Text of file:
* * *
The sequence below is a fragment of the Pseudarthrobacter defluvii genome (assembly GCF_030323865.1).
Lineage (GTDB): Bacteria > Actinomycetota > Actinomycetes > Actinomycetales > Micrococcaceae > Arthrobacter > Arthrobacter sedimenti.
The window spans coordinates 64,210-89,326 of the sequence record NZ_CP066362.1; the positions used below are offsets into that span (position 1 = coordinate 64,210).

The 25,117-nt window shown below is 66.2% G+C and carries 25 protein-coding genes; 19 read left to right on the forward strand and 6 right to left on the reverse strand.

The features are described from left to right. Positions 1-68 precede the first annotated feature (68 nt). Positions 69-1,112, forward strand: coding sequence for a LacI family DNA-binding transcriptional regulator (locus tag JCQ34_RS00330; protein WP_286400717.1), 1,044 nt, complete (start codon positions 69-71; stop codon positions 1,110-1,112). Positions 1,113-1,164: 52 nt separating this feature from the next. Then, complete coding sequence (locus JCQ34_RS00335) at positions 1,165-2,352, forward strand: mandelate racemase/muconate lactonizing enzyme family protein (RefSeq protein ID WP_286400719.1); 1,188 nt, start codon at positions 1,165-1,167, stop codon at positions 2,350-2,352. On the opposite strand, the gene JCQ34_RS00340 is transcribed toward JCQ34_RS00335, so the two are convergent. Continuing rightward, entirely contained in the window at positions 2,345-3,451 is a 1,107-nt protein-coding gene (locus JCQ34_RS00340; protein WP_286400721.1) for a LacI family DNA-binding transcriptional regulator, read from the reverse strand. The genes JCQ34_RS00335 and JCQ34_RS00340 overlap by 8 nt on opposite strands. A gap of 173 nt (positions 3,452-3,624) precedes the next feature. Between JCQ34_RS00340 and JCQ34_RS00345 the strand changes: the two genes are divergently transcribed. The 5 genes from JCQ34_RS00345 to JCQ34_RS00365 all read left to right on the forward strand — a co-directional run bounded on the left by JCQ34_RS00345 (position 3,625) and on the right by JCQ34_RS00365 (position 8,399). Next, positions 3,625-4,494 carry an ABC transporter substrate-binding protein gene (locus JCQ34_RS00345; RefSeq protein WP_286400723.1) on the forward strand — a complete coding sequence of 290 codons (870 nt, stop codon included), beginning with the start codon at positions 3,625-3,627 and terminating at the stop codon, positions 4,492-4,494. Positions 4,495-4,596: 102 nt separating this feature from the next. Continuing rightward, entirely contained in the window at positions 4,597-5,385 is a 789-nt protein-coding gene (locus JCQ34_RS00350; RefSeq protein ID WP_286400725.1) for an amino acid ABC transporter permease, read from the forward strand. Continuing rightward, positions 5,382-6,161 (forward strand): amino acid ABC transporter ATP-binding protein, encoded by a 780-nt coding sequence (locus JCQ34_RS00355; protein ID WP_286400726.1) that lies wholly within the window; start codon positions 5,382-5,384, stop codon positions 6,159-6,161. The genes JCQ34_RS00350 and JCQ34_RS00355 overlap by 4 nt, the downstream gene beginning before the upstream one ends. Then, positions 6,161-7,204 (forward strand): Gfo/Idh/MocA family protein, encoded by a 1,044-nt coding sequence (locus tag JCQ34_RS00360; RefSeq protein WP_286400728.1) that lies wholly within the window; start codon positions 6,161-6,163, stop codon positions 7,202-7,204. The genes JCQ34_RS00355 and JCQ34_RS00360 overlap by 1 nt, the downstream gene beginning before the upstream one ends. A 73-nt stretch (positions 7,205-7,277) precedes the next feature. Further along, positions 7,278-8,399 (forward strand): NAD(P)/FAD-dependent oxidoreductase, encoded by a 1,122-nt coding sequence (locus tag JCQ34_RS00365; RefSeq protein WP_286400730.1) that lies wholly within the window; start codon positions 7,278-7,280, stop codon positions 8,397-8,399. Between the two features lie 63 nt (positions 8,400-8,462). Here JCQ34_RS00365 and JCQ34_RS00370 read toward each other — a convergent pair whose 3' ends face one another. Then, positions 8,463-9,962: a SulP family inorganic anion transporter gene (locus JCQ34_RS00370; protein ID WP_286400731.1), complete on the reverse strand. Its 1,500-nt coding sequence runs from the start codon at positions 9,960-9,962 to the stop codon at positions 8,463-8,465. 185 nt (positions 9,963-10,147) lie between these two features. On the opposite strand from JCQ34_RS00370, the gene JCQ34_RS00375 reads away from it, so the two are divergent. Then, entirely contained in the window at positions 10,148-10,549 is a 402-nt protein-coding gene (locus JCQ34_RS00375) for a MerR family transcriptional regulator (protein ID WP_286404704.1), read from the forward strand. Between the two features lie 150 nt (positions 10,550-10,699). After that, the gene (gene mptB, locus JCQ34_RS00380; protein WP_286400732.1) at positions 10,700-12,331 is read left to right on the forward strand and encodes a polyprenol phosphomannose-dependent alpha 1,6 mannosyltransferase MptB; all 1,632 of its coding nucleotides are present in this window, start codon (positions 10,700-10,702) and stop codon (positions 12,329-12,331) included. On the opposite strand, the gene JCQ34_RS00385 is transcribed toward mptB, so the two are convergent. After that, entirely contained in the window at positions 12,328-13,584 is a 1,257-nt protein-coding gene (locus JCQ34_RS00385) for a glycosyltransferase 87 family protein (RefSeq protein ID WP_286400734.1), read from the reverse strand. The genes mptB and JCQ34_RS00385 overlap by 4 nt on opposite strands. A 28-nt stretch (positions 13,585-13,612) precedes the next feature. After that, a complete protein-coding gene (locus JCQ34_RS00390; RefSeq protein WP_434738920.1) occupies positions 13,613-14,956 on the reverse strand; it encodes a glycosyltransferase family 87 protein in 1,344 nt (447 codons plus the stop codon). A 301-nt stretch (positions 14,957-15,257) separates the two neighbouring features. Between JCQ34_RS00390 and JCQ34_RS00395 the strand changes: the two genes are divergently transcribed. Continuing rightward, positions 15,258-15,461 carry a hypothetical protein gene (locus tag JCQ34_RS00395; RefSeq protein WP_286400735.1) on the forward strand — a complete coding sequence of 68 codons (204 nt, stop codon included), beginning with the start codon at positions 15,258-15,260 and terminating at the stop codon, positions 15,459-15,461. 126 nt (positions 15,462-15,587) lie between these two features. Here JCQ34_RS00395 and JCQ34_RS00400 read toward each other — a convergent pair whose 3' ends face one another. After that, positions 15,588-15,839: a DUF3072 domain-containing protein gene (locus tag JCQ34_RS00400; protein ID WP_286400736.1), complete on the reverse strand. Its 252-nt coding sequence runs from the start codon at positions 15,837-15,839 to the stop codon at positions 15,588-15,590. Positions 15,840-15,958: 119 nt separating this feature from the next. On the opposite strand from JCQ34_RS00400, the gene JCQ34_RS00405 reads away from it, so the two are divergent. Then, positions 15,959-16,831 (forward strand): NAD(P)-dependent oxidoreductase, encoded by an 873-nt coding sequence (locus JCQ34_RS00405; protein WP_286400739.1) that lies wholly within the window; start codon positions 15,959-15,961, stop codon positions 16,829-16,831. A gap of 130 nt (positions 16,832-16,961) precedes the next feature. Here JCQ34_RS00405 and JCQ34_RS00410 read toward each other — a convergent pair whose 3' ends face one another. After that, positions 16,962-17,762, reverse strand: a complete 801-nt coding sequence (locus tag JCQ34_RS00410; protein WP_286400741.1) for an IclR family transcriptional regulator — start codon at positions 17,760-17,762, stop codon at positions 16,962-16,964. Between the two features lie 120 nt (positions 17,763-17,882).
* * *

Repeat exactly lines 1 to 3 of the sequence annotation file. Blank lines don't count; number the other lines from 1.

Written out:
The sequence below is a fragment of the Pseudarthrobacter defluvii genome (assembly GCF_030323865.1).
Lineage (GTDB): Bacteria > Actinomycetota > Actinomycetes > Actinomycetales > Micrococcaceae > Arthrobacter > Arthrobacter sedimenti.
The window spans coordinates 64,210-89,326 of the sequence record NZ_CP066362.1; the positions used below are offsets into that span (position 1 = coordinate 64,210).